Chapter 20 is very long and intricate, like a beautiful tapestry on a castle wall, and we cannot do it justice in a few minutes here. The story as we have it today shows signs of having been edited and added to over the years. Verses 12-17, for instance, interrupt the narrative and seem to have been a later insertion to explain David’s concern for Jonathan’s son. Even without those verses, the original story emphasizes that Jonathan is siding with David rather than his father, just as Michal did. We will only have time this week for the first part of the story and will continue it next week.

Is the King Angry?                        David has fled in the middle of the night and is afraid to return. Naturally he seeks the help of his closest friend and ally. If you have ever lived with or worked for someone with a severe mental illness, you can appreciate David’s dilemma. He knew that Saul was prone to fits of bad temper since one of his major jobs was to play the lyre for him when an evil spirit afflicted him. But he has to figure out if Saul was really trying to kill him the night he threw the spear or if it was just one of his fits. Is this the kind of thing that Saul would forget about or was he seriously plotting to end David’s life? It all boiled down to the crucial question of whether it was safe for David to return to the presence of the king. He needed Jonathan to answer that question for him.

David somehow manages to get in touch with Jonathan, presumably at the place Saul had made his headquarters. David tries to explain to Jonathan that his father has “gone round the twist” and is trying to kill him. Jonathan responds the way most of us do when someone tells us something about our fathers that we do not want to believe. Children tend to idolize their fathers, and the news that they have acted immorally or stupidly can be very disturbing. Jonathan is such a guileless young man that he cannot conceive of his father doing something as nasty as having David killed in his sleep. Jonathan is also shocked that his father could plan something like this without letting him in on the conspiracy. After all, he is Saul’s closest confidant and second in command.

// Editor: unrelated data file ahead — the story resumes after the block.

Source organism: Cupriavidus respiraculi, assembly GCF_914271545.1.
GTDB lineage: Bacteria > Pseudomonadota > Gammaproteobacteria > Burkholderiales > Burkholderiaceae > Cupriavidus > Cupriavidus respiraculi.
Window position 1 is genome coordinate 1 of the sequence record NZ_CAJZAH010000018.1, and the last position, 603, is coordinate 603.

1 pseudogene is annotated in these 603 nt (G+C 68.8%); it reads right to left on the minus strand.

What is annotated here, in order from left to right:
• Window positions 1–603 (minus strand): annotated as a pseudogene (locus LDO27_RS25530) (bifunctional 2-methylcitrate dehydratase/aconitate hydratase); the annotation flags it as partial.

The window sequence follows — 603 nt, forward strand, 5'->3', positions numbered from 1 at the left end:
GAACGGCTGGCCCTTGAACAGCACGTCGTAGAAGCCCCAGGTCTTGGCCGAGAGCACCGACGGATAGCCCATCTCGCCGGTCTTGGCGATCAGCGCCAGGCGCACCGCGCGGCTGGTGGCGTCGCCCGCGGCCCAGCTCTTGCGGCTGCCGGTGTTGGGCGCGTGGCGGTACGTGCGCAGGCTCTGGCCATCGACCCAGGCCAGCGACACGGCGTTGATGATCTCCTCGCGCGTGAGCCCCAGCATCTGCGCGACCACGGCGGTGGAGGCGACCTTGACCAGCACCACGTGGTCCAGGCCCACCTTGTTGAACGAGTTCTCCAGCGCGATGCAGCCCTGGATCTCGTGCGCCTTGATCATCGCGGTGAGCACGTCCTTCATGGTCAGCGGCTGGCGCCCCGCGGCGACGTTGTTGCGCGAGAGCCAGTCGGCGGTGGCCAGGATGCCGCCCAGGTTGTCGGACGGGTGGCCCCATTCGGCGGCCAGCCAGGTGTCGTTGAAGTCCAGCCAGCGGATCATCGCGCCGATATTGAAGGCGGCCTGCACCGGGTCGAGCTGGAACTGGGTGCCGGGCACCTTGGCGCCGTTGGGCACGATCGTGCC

Jonathan’s claim that he has not heard anything about his father’s desire to kill David, of course, contradicts the earlier statement that Jonathan had talked Saul out of killing David. Clearly, the author of I Samuel was drawing upon a variety of written sources about the rise of David and could not stitch them together without the seams showing. Here in chapter 20, David has to convince Jonathan that his father has not told him about his plans because he knows that David and Jonathan are friends. For the first time, David is actively sowing doubt on Saul in Jonathan’s mind.

The Plot            David planned to use an upcoming feast as the way to test the depth of Saul’s animosity toward him. In those days in Israel, the New Moon each month was an occasion for a religious festival. It was the kind of feast that the king would expect his most important followers to attend, and David knew that it would look very suspicious if he were absent. It would be like the Vice President of a company not showing up for the CEO’s birthday party. David was playing a dangerous game. If he attended the feast, it would give Saul ample opportunity to have him murdered, but if he were absent, it might make Saul even more willing to kill him. Saul might think that David was planning a coup of some sort.